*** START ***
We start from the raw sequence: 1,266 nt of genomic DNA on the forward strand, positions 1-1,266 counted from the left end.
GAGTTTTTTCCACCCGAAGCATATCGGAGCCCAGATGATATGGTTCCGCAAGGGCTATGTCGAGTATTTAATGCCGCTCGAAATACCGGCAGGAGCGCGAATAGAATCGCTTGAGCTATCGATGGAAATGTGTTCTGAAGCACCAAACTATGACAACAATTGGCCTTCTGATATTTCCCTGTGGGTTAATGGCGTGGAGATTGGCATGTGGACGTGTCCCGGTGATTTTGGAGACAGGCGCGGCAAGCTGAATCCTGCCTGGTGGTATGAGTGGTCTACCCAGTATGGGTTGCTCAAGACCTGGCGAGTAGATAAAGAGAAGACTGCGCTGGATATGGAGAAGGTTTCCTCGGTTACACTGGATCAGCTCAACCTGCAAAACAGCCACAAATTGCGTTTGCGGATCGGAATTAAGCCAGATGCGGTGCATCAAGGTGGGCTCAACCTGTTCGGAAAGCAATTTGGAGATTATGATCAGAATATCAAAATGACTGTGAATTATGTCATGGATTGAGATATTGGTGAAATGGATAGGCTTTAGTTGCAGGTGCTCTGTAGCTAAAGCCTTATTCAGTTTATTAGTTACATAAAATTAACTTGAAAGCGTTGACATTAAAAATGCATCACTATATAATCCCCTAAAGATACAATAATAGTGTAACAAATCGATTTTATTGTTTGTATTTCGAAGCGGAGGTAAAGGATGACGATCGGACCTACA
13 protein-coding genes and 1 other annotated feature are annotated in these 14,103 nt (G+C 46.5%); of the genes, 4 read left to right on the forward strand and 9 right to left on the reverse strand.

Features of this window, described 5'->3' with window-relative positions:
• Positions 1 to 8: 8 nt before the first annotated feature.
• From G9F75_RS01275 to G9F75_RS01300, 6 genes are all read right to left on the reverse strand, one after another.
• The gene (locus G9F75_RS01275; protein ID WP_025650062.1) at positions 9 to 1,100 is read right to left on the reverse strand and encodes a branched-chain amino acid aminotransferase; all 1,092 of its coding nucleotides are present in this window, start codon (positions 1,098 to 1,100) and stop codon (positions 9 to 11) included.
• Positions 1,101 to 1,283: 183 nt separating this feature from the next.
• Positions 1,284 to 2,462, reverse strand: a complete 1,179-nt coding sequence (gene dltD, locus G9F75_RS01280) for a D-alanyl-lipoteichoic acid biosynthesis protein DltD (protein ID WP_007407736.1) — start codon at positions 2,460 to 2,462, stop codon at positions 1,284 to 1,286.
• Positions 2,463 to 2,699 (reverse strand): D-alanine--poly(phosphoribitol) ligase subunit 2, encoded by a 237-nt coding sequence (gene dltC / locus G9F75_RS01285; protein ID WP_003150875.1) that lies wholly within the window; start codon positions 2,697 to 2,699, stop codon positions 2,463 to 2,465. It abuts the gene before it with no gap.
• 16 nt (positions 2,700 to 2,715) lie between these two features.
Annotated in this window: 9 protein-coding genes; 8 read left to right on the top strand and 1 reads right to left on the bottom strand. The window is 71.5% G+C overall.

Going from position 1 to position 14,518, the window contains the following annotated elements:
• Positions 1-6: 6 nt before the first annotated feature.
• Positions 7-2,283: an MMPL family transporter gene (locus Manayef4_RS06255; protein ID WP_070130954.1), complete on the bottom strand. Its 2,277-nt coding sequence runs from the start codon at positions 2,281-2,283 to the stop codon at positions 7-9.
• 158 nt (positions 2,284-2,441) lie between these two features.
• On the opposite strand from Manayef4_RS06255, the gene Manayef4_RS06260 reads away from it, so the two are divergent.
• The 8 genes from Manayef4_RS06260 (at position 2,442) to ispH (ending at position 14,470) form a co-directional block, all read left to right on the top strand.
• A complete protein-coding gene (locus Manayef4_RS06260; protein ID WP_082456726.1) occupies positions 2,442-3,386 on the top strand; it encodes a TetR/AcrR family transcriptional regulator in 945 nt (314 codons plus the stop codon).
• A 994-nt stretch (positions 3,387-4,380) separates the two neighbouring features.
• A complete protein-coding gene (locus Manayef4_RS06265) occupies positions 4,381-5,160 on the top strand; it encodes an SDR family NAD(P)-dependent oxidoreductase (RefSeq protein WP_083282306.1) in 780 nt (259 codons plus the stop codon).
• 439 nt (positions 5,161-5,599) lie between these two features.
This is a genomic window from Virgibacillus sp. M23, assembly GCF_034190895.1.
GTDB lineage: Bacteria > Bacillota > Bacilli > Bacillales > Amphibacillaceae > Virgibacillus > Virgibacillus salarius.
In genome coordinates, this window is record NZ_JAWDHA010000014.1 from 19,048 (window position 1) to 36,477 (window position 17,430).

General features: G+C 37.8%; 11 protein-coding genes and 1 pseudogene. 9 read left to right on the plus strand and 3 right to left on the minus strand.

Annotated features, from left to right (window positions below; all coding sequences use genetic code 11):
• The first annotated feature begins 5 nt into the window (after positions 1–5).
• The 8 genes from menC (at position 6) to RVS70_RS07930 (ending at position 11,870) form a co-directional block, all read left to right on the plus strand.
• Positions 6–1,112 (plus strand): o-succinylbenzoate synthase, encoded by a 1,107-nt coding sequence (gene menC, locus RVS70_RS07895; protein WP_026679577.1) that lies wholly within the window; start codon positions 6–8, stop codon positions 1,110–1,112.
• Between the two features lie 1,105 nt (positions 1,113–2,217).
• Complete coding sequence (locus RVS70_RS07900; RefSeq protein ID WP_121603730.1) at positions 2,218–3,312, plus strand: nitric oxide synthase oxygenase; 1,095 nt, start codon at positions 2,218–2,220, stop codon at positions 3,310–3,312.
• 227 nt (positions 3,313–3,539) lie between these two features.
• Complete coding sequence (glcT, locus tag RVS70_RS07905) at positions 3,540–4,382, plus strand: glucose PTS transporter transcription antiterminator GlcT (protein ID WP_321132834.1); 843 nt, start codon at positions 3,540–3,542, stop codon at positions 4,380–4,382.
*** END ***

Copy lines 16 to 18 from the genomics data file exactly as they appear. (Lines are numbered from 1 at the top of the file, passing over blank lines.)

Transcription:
• 158 nt (positions 2,284-2,441) lie between these two features.
• On the opposite strand from Manayef4_RS06255, the gene Manayef4_RS06260 reads away from it, so the two are divergent.
• The 8 genes from Manayef4_RS06260 (at position 2,442) to ispH (ending at position 14,470) form a co-directional block, all read left to right on the top strand.